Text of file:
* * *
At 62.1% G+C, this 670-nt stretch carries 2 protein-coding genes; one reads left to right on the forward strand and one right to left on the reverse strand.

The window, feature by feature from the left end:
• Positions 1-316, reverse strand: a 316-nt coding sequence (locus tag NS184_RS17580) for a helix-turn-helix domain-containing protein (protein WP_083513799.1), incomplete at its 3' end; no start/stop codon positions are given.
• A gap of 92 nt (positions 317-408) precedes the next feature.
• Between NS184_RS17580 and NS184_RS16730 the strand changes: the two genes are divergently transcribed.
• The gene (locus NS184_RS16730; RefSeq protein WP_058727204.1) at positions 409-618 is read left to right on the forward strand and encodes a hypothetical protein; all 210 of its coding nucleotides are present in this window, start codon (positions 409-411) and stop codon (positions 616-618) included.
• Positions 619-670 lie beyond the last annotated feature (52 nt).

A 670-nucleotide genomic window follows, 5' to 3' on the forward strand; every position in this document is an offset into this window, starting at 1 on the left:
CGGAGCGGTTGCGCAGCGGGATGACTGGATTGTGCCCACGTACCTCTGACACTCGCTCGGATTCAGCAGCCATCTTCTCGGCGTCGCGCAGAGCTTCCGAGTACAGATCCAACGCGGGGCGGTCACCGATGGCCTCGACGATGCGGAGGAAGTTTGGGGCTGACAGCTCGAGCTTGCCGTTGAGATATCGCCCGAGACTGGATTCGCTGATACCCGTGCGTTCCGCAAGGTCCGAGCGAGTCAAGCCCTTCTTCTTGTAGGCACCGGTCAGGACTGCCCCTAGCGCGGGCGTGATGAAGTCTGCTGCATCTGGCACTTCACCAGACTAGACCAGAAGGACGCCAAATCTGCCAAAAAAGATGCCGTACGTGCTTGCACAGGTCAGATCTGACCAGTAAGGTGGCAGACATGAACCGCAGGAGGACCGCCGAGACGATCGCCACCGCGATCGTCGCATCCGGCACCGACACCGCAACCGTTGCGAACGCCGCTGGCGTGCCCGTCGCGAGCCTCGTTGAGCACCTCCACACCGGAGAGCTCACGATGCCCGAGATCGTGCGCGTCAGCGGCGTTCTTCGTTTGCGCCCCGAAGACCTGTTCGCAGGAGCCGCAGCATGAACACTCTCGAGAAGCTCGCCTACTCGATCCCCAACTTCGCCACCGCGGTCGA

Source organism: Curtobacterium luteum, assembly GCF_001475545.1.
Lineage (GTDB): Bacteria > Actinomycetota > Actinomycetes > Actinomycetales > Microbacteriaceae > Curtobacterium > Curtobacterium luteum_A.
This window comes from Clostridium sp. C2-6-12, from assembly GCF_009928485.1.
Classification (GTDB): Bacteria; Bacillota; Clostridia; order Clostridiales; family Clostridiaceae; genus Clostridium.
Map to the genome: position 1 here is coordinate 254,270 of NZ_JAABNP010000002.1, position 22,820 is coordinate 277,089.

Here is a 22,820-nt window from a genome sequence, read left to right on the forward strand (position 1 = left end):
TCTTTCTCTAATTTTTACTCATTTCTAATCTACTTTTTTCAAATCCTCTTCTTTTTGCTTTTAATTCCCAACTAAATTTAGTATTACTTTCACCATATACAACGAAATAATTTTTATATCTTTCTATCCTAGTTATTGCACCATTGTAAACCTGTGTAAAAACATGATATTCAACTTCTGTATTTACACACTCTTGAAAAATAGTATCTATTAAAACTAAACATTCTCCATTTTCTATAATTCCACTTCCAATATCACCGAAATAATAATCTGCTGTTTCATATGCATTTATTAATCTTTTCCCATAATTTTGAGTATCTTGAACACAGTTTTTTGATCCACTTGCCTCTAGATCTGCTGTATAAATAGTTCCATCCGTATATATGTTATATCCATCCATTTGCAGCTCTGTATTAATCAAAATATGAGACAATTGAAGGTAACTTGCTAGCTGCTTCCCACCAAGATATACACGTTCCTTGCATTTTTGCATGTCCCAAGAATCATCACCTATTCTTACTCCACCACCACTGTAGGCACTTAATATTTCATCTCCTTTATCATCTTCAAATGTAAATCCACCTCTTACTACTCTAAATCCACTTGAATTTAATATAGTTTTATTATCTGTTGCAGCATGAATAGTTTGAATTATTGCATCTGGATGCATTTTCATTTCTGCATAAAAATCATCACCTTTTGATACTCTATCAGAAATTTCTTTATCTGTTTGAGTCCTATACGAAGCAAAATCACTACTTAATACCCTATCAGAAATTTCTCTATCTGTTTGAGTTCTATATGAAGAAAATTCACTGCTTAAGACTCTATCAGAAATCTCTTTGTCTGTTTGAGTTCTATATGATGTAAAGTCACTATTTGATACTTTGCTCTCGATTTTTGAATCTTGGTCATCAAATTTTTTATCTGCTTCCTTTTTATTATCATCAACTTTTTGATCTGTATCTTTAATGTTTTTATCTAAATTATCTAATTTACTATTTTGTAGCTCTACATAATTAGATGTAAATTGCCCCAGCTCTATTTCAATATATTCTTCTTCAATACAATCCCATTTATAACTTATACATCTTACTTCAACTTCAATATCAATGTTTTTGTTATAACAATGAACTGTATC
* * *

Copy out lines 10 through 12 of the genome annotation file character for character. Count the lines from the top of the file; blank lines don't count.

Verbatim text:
Source organism: Curtobacterium luteum, assembly GCF_001475545.1.
Lineage (GTDB): Bacteria > Actinomycetota > Actinomycetes > Actinomycetales > Microbacteriaceae > Curtobacterium > Curtobacterium luteum_A.
This window comes from Clostridium sp. C2-6-12, from assembly GCF_009928485.1.